Why the Demand for Fine Art is Higher Than Ever Before

Billionaires are no longer the top dogs of auction houses – looks like museums are.
Wednesday 5 September 2018
Museums are investing big money in Fine Art.

Once upon a time, the art world was dominated by the rich and famous. You wouldn’t see them there, but they’d be the ones snapping up all the best pieces.

It’s old hat to hear about another billionaire charity purchasing art for their collection. But with new museum openings happening at an unprecedented rate, the art world is scrambling for all the best pieces to showcase in their own galleries.

Sales at fine art auctions jumped by 18 percent in the first half of the year compared to the same period in 2017 to US$8.45 billion, according to Artprice, an online art pricing database.

The company’s founder Thierry Ehrmann pointed out that “around three-quarters of purchases above one million dollars is now by museums”, a large proportion of which are new museums, some of which were opened as part of China’s current boom.

“More new museums have been opened since 2000 than all of the 19th and 20th centuries,” said Ehrmann. “And 700 are being founded each year in China.”

How’s that for a staggering stat?

The new openings have kept China in second place in terms of auction revenues at US$2 billion, according to Artprice’s twice-yearly market report.

The United States remain as leaders in auction sales in the first half of the year with US$3.3 billion, or 40 percent of the market. The United Kingdom ranked third with US$1.9 billion in sales and a market share of 22 percent.

Despite museums being the current big buyers, the market was significantly buoyed this year by the charitable sale of Peggy and David Rockefeller’s art collection.

Although there was no blockbuster sale like that of Leonardo da Vinci’s ‘Salvator Mundi’ last November for US$450 million, the Rockefeller collection was the most valuable private collection ever sold. It included works by Pablo Picasso, Henri Matisse and Claude Monet.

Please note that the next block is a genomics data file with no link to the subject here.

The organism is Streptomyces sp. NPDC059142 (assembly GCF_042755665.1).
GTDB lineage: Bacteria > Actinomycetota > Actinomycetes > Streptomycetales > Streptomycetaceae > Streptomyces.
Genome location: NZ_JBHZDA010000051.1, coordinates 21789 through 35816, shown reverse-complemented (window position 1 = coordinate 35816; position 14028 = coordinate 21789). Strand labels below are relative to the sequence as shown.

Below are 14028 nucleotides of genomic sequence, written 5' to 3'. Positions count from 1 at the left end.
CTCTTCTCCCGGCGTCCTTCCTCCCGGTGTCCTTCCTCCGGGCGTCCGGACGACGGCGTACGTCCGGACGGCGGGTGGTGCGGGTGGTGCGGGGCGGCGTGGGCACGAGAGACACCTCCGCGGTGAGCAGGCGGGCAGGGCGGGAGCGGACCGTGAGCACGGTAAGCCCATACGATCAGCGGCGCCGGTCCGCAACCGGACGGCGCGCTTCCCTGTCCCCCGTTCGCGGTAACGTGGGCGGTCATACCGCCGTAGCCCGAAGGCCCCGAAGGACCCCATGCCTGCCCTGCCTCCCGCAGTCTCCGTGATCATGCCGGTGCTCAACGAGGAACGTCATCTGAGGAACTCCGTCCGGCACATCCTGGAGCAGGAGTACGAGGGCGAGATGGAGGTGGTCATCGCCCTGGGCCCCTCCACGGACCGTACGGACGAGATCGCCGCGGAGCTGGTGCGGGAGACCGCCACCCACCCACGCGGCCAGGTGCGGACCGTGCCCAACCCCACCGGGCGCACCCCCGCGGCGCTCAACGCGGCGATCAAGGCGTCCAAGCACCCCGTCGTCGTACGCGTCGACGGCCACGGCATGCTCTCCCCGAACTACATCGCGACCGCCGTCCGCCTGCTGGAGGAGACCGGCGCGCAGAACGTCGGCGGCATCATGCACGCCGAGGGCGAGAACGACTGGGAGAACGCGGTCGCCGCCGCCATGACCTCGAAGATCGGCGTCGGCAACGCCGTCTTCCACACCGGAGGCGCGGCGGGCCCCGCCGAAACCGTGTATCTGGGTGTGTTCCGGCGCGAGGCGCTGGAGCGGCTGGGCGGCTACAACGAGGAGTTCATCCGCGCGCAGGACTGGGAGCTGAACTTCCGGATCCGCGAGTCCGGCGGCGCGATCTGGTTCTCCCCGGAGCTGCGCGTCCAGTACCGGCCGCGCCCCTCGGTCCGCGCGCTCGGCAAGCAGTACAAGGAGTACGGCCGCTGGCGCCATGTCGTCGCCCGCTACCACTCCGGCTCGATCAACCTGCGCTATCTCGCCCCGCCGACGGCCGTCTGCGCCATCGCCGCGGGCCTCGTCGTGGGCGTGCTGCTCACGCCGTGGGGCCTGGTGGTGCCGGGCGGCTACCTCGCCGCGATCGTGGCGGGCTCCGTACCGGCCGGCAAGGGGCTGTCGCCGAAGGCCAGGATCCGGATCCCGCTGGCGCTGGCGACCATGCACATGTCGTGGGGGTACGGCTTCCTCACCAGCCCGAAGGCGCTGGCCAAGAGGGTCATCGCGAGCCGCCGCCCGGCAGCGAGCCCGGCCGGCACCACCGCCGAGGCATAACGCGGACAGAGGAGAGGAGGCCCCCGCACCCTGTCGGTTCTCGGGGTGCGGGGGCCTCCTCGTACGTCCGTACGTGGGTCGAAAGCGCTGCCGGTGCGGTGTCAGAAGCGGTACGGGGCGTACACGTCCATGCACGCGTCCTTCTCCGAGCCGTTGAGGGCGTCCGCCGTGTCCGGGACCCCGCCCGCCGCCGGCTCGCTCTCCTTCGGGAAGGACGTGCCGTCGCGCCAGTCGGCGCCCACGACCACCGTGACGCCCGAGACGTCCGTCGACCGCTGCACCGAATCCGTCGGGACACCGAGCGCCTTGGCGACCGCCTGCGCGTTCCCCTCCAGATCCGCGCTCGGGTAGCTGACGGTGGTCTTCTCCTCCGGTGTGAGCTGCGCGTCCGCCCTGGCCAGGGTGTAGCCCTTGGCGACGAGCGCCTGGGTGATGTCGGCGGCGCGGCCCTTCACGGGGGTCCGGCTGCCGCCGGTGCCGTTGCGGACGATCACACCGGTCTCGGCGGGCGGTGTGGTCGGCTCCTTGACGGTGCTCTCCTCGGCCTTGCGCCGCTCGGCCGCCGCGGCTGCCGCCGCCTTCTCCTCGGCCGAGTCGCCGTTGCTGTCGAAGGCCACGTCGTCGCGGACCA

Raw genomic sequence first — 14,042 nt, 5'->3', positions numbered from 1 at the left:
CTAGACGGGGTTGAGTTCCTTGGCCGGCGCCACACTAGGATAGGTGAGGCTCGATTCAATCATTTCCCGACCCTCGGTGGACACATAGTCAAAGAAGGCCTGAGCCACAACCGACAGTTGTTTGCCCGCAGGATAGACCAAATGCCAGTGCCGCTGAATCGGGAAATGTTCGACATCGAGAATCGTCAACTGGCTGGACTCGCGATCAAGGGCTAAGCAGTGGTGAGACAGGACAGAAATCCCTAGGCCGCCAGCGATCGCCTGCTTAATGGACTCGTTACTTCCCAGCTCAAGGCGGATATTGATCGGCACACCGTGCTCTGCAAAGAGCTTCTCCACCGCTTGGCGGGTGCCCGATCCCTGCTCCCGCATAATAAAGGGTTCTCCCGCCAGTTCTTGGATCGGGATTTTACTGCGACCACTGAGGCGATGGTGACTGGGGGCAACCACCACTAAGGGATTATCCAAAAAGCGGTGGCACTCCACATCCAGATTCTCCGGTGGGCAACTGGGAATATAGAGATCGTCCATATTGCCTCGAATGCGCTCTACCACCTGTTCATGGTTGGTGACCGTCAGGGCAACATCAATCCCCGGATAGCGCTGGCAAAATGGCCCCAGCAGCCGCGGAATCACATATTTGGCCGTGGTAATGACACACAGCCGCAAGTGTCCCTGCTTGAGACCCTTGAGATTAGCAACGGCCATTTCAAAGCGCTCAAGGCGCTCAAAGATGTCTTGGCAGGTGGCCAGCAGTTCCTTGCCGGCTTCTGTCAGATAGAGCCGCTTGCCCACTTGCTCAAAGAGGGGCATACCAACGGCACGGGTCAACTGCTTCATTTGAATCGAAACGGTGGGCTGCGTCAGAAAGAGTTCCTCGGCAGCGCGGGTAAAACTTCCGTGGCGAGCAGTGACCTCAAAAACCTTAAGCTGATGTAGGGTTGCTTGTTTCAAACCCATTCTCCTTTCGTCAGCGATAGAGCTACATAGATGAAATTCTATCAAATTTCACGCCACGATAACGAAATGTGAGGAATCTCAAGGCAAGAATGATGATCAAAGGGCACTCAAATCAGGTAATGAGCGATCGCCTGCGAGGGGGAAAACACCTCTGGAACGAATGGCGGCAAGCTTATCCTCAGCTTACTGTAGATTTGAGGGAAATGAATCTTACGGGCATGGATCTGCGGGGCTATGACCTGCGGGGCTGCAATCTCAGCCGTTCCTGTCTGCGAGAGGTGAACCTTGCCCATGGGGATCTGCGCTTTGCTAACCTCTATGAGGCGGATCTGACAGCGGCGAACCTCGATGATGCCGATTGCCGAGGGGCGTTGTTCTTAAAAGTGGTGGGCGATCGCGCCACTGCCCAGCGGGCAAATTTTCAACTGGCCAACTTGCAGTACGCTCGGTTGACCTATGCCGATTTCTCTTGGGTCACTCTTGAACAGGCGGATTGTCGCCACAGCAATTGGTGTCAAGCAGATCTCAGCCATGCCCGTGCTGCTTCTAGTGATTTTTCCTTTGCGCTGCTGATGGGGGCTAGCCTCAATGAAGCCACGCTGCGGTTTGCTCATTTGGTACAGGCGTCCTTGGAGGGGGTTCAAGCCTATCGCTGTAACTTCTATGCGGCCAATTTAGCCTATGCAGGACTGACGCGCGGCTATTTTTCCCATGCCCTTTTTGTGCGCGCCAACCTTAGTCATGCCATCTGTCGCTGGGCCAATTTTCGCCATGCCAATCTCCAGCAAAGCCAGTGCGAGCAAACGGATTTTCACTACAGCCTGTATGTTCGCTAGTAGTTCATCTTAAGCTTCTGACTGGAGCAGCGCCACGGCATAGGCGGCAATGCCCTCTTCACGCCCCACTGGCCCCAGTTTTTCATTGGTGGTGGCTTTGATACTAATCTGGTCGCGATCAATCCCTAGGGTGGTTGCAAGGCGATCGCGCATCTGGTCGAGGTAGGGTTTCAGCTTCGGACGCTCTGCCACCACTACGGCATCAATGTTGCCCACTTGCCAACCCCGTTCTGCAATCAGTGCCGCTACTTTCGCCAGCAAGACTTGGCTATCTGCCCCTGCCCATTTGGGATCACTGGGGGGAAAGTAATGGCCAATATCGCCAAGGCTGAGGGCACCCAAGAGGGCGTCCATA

“The sale of May 8, 2018 alone, totaled US$646 million,” Artprice noted in its report, with a Picasso ‘Blue Period’ painting, ‘Fillette a la corbeille fleurie’, fetching US$115 million all by itself.”

Artprice pointed to a particular strength of the US market: the concentration of sales of the most expensive artworks that fetch more than US$5 million at auction.

“New York is home to the largest high-end art market in the world: the top six first-half results were hammered in Manhattan”, said the report.

Of the 15 works that have fetched more than US$100 million at auction, all but one were sold in New York.

On the horizon, London’s place in the global art market appears to be holding up against Britain’s impending exit from the European Union next year.

“The English capital continues to compete with New York on the high-end market, especially for major European signatures,” said Artprice, noting London remains the top marketplace for works by Gerhard Richter, the “most successful living artist on the global art market”.

The city also remains a top venue for auctions of works by Picasso, which alone accounted for 17 percent of fine art turnover in Britain in the first half of the year.

In China, auction sales slid by seven percent. The first half of the year is not the best season in China, with the most prestigious sales taking place in Beijing in December.

The Chinese market could also become more attractive to sellers as a reorganisation appears to be helping bring down the rate of unsold works, which are still more than half of those put up at auction.

Source: AFPRelaxnews

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